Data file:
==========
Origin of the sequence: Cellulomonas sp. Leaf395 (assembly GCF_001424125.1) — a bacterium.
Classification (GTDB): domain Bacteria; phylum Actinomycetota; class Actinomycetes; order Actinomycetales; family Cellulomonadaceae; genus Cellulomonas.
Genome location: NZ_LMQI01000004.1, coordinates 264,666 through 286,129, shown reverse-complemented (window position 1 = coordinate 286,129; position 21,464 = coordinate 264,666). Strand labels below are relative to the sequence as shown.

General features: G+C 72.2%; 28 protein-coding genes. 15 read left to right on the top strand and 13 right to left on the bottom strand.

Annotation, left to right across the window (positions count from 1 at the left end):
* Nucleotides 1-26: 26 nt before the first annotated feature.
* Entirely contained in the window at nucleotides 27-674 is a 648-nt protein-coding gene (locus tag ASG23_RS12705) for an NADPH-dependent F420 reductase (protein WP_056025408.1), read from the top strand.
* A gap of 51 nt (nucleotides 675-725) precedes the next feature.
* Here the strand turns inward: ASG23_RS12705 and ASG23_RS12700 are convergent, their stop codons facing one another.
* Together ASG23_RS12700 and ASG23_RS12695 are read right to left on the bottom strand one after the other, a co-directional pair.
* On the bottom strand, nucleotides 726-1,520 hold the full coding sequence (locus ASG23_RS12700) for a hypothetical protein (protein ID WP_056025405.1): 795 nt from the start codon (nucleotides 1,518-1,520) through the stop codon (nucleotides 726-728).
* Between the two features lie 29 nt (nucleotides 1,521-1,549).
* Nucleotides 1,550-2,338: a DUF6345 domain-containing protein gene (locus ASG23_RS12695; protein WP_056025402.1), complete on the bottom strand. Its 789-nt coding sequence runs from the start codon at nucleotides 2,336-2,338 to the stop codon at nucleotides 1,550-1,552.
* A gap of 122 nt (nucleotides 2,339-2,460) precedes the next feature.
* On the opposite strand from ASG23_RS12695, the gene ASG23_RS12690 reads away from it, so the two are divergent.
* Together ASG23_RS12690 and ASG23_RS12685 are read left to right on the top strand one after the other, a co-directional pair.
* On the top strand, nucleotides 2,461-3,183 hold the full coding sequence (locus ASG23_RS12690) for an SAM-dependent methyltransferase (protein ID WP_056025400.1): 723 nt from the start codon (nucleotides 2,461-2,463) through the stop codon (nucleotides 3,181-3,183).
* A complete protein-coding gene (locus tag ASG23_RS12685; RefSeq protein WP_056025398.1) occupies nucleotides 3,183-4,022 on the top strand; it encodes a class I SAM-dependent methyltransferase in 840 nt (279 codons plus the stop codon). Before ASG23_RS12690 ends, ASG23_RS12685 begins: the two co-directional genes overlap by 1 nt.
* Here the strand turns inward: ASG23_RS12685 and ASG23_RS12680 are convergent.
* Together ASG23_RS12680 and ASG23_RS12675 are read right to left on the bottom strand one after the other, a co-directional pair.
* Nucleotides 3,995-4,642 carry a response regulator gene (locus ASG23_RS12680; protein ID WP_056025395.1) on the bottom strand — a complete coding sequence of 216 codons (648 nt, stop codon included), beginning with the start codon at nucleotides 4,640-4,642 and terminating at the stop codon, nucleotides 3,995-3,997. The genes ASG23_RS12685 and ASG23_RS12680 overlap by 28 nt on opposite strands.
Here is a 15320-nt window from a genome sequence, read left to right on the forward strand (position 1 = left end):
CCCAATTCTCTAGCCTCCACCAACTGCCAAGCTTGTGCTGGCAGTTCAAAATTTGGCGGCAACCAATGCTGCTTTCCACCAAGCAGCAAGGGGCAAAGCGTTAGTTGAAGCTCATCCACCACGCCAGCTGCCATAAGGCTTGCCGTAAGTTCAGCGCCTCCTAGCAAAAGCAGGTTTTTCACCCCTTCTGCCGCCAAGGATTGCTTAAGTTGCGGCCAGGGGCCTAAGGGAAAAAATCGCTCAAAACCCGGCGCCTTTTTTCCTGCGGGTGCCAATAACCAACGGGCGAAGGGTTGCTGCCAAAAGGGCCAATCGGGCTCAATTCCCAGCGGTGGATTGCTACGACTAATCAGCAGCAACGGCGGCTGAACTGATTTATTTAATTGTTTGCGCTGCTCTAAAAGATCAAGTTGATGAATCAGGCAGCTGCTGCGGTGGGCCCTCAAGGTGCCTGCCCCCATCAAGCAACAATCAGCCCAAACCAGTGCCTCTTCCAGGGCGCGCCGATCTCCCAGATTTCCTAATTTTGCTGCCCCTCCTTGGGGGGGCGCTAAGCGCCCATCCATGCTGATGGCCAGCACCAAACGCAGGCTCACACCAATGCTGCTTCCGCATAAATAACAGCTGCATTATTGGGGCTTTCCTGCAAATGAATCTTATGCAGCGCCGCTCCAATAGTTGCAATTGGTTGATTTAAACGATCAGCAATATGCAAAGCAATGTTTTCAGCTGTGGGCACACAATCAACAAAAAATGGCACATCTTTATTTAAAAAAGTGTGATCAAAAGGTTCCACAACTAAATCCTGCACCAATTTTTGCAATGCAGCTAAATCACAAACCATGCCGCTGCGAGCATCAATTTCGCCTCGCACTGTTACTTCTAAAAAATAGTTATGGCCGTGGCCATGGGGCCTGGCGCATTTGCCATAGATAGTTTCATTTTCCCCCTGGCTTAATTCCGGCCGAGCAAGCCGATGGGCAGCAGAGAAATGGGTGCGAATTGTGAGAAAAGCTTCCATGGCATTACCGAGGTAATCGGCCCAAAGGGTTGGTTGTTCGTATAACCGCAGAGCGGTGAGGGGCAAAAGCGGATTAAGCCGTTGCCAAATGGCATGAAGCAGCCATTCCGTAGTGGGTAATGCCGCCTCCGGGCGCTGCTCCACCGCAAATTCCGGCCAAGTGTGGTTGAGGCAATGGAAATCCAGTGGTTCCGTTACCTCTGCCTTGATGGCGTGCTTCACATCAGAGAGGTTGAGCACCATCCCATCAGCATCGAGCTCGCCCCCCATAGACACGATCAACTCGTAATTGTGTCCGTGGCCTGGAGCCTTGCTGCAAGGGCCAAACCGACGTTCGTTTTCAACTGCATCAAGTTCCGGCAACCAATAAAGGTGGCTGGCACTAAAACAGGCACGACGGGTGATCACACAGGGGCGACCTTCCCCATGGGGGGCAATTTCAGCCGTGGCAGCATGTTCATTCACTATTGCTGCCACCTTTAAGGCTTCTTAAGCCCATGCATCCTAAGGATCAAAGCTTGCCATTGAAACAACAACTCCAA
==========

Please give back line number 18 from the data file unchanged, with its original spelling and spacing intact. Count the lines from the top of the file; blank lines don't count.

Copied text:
* A complete protein-coding gene (locus tag ASG23_RS12685; RefSeq protein WP_056025398.1) occupies nucleotides 3,183-4,022 on the top strand; it encodes a class I SAM-dependent methyltransferase in 840 nt (279 codons plus the stop codon). Before ASG23_RS12690 ends, ASG23_RS12685 begins: the two co-directional genes overlap by 1 nt.